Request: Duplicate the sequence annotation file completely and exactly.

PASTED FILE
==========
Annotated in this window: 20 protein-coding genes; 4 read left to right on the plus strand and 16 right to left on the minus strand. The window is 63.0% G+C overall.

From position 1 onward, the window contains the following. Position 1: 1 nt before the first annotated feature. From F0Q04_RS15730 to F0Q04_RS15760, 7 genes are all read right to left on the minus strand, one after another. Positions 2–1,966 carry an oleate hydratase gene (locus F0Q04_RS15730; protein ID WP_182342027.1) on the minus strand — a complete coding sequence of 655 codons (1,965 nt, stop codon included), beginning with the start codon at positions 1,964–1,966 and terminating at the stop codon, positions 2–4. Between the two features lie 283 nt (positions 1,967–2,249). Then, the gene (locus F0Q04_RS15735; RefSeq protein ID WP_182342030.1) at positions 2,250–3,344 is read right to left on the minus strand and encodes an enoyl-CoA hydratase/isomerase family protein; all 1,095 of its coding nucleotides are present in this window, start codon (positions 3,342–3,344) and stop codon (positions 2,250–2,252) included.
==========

Annotated in this window: 20 protein-coding genes; 4 read left to right on the plus strand and 16 right to left on the minus strand. The window is 63.0% G+C overall.

From position 1 onward, the window contains the following. Position 1: 1 nt before the first annotated feature. From F0Q04_RS15730 to F0Q04_RS15760, 7 genes are all read right to left on the minus strand, one after another. Positions 2–1,966 carry an oleate hydratase gene (locus F0Q04_RS15730; protein ID WP_182342027.1) on the minus strand — a complete coding sequence of 655 codons (1,965 nt, stop codon included), beginning with the start codon at positions 1,964–1,966 and terminating at the stop codon, positions 2–4. Between the two features lie 283 nt (positions 1,967–2,249). Then, the gene (locus F0Q04_RS15735; RefSeq protein ID WP_182342030.1) at positions 2,250–3,344 is read right to left on the minus strand and encodes an enoyl-CoA hydratase/isomerase family protein; all 1,095 of its coding nucleotides are present in this window, start codon (positions 3,342–3,344) and stop codon (positions 2,250–2,252) included.